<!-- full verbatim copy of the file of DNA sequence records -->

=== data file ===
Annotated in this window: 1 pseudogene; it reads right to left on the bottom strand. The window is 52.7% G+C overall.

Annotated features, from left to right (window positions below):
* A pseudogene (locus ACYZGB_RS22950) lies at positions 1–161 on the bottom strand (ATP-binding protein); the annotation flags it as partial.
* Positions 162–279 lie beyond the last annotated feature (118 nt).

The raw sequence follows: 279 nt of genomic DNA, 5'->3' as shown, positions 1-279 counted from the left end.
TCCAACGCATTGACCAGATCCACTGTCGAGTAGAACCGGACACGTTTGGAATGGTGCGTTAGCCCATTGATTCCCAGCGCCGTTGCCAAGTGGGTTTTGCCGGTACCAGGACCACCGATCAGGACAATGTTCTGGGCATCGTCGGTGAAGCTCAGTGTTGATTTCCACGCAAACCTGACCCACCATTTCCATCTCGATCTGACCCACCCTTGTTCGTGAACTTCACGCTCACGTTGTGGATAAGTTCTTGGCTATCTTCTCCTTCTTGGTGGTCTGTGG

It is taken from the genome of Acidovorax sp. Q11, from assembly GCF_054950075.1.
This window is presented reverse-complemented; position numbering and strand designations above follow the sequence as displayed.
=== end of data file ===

Annotated in this window: 1 pseudogene; it reads right to left on the bottom strand. The window is 52.7% G+C overall.

Annotated features, from left to right (window positions below):
* A pseudogene (locus ACYZGB_RS22950) lies at positions 1–161 on the bottom strand (ATP-binding protein); the annotation flags it as partial.
* Positions 162–279 lie beyond the last annotated feature (118 nt).

The raw sequence follows: 279 nt of genomic DNA, 5'->3' as shown, positions 1-279 counted from the left end.
TCCAACGCATTGACCAGATCCACTGTCGAGTAGAACCGGACACGTTTGGAATGGTGCGTTAGCCCATTGATTCCCAGCGCCGTTGCCAAGTGGGTTTTGCCGGTACCAGGACCACCGATCAGGACAATGTTCTGGGCATCGTCGGTGAAGCTCAGTGTTGATTTCCACGCAAACCTGACCCACCATTTCCATCTCGATCTGACCCACCCTTGTTCGTGAACTTCACGCTCACGTTGTGGATAAGTTCTTGGCTATCTTCTCCTTCTTGGTGGTCTGTGG

It is taken from the genome of Acidovorax sp. Q11, from assembly GCF_054950075.1.
This window is presented reverse-complemented; position numbering and strand designations above follow the sequence as displayed.